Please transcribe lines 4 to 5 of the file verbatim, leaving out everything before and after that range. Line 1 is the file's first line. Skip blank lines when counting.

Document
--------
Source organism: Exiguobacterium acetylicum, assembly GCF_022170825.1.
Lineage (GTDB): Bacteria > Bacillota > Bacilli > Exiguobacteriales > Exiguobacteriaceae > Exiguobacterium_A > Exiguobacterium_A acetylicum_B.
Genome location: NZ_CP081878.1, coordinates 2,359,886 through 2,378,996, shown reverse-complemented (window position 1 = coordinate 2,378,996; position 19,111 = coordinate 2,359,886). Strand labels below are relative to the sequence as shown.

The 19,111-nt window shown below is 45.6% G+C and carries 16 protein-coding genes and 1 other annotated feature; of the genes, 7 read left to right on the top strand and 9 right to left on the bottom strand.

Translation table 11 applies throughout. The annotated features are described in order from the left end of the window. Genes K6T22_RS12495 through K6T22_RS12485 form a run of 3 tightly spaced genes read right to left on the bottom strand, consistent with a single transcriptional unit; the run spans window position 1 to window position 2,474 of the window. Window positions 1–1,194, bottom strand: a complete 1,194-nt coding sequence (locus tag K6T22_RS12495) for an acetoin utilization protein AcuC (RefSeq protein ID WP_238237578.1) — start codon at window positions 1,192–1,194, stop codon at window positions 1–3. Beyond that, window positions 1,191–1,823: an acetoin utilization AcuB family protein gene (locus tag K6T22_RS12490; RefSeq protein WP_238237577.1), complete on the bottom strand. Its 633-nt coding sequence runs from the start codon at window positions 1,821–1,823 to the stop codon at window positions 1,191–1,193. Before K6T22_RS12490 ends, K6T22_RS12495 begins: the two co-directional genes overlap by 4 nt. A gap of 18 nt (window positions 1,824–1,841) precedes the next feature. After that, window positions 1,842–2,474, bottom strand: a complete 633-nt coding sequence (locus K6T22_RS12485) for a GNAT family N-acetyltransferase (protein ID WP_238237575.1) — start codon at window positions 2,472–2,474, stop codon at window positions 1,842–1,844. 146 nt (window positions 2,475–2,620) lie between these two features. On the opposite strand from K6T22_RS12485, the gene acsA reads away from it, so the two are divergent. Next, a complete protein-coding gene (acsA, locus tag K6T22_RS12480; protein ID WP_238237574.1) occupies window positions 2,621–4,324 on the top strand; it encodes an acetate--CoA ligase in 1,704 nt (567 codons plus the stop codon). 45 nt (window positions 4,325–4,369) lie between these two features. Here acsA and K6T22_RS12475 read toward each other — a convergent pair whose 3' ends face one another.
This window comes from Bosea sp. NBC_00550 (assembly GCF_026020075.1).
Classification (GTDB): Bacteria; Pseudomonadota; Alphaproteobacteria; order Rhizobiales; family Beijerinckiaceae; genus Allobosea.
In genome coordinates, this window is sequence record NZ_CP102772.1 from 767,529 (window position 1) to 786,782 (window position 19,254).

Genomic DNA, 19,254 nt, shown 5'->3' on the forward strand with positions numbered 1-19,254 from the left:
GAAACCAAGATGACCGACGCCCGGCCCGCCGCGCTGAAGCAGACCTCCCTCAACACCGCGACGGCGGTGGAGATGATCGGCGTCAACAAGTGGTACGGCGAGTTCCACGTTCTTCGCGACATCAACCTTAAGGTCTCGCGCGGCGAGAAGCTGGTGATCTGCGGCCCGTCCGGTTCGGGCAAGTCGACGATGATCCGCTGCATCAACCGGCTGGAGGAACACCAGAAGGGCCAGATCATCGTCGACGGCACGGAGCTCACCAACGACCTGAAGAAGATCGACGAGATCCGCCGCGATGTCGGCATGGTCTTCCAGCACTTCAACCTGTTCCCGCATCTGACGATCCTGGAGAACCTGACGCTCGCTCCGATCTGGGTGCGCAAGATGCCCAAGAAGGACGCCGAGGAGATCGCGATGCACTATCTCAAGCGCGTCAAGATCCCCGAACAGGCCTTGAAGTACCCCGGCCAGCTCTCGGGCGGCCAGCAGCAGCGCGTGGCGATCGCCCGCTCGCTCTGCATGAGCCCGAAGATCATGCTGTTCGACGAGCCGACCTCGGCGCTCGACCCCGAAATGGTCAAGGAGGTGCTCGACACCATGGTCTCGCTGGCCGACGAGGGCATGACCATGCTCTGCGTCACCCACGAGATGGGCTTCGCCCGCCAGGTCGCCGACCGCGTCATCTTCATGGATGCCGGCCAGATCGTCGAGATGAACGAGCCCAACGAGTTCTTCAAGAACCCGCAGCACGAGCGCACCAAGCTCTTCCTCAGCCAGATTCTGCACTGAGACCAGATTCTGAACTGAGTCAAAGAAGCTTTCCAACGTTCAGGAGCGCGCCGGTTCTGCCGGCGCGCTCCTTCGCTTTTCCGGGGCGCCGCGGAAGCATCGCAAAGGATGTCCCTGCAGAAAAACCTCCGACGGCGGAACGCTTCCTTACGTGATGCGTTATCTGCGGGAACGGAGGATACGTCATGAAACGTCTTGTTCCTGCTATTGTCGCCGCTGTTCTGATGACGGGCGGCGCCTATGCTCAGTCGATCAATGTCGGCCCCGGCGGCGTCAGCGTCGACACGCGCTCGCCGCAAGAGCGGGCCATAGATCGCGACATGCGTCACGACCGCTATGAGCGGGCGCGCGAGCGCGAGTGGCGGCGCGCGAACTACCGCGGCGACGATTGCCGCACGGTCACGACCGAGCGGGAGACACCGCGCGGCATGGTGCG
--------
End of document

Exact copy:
The 19,111-nt window shown below is 45.6% G+C and carries 16 protein-coding genes and 1 other annotated feature; of the genes, 7 read left to right on the top strand and 9 right to left on the bottom strand.

Translation table 11 applies throughout. The annotated features are described in order from the left end of the window. Genes K6T22_RS12495 through K6T22_RS12485 form a run of 3 tightly spaced genes read right to left on the bottom strand, consistent with a single transcriptional unit; the run spans window position 1 to window position 2,474 of the window. Window positions 1–1,194, bottom strand: a complete 1,194-nt coding sequence (locus tag K6T22_RS12495) for an acetoin utilization protein AcuC (RefSeq protein ID WP_238237578.1) — start codon at window positions 1,192–1,194, stop codon at window positions 1–3. Beyond that, window positions 1,191–1,823: an acetoin utilization AcuB family protein gene (locus tag K6T22_RS12490; RefSeq protein WP_238237577.1), complete on the bottom strand. Its 633-nt coding sequence runs from the start codon at window positions 1,821–1,823 to the stop codon at window positions 1,191–1,193. Before K6T22_RS12490 ends, K6T22_RS12495 begins: the two co-directional genes overlap by 4 nt. A gap of 18 nt (window positions 1,824–1,841) precedes the next feature. After that, window positions 1,842–2,474, bottom strand: a complete 633-nt coding sequence (locus K6T22_RS12485) for a GNAT family N-acetyltransferase (protein ID WP_238237575.1) — start codon at window positions 2,472–2,474, stop codon at window positions 1,842–1,844. 146 nt (window positions 2,475–2,620) lie between these two features. On the opposite strand from K6T22_RS12485, the gene acsA reads away from it, so the two are divergent. Next, a complete protein-coding gene (acsA, locus tag K6T22_RS12480; protein ID WP_238237574.1) occupies window positions 2,621–4,324 on the top strand; it encodes an acetate--CoA ligase in 1,704 nt (567 codons plus the stop codon). 45 nt (window positions 4,325–4,369) lie between these two features. Here acsA and K6T22_RS12475 read toward each other — a convergent pair whose 3' ends face one another.